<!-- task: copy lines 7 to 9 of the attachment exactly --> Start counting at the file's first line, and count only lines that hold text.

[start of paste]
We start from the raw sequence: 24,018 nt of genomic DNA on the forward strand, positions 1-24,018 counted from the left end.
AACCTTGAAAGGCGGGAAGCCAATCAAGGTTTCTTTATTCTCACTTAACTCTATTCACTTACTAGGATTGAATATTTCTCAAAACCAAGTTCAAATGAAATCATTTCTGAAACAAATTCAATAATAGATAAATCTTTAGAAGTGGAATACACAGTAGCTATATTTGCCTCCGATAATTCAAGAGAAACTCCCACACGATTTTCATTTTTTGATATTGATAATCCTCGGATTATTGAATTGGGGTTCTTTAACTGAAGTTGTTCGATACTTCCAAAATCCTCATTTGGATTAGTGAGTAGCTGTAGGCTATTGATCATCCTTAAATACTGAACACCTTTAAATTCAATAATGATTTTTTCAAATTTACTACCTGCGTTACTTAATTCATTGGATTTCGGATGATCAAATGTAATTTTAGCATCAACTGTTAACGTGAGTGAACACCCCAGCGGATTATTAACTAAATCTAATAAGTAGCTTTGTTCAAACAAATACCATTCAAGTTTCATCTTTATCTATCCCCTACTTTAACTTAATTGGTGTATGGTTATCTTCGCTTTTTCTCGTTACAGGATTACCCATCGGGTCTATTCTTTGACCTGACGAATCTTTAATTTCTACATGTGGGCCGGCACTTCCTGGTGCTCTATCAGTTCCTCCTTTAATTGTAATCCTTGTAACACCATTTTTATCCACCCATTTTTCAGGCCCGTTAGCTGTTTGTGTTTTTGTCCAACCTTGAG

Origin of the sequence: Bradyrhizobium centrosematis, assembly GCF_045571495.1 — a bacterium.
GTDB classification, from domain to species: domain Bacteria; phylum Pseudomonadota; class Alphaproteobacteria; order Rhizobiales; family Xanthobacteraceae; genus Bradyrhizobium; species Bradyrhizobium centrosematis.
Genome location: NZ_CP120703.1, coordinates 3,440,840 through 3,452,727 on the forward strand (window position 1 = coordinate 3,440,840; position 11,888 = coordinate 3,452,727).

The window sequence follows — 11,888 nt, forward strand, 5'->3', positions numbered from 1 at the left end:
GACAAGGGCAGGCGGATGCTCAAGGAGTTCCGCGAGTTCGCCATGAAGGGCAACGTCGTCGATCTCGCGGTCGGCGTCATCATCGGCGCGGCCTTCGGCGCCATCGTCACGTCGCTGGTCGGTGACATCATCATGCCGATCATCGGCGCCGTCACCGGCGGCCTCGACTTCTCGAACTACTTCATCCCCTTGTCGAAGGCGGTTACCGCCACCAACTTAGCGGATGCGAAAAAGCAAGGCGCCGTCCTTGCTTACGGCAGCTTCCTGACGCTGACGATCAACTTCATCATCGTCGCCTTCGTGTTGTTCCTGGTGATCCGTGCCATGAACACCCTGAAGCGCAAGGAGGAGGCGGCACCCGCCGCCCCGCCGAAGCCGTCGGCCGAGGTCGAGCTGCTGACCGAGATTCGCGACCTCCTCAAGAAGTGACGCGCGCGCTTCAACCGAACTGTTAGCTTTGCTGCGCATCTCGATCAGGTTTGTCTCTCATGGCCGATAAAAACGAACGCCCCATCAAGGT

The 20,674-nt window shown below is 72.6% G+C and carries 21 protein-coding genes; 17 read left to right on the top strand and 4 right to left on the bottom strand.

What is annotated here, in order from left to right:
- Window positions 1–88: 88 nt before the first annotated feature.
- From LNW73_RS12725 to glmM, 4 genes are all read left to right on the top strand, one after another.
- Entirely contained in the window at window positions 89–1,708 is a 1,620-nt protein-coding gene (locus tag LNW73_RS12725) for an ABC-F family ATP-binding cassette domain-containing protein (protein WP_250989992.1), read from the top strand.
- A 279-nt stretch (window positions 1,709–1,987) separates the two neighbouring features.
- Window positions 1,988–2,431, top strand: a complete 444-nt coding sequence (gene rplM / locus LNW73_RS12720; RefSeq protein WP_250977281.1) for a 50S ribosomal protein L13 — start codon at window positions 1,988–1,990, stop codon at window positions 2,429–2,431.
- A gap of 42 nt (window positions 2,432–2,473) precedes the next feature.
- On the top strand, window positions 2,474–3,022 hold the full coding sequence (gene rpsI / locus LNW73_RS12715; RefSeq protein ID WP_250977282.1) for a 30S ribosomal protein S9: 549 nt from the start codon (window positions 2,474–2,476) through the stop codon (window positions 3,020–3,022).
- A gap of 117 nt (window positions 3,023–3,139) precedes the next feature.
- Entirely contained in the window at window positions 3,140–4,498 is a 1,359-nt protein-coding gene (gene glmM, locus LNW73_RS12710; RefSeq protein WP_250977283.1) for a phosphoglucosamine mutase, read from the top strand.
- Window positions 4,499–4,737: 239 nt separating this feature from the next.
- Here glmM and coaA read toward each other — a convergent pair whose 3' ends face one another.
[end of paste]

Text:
GACAAGGGCAGGCGGATGCTCAAGGAGTTCCGCGAGTTCGCCATGAAGGGCAACGTCGTCGATCTCGCGGTCGGCGTCATCATCGGCGCGGCCTTCGGCGCCATCGTCACGTCGCTGGTCGGTGACATCATCATGCCGATCATCGGCGCCGTCACCGGCGGCCTCGACTTCTCGAACTACTTCATCCCCTTGTCGAAGGCGGTTACCGCCACCAACTTAGCGGATGCGAAAAAGCAAGGCGCCGTCCTTGCTTACGGCAGCTTCCTGACGCTGACGATCAACTTCATCATCGTCGCCTTCGTGTTGTTCCTGGTGATCCGTGCCATGAACACCCTGAAGCGCAAGGAGGAGGCGGCACCCGCCGCCCCGCCGAAGCCGTCGGCCGAGGTCGAGCTGCTGACCGAGATTCGCGACCTCCTCAAGAAGTGACGCGCGCGCTTCAACCGAACTGTTAGCTTTGCTGCGCATCTCGATCAGGTTTGTCTCTCATGGCCGATAAAAACGAACGCCCCATCAAGGT

The 20,674-nt window shown below is 72.6% G+C and carries 21 protein-coding genes; 17 read left to right on the top strand and 4 right to left on the bottom strand.

What is annotated here, in order from left to right: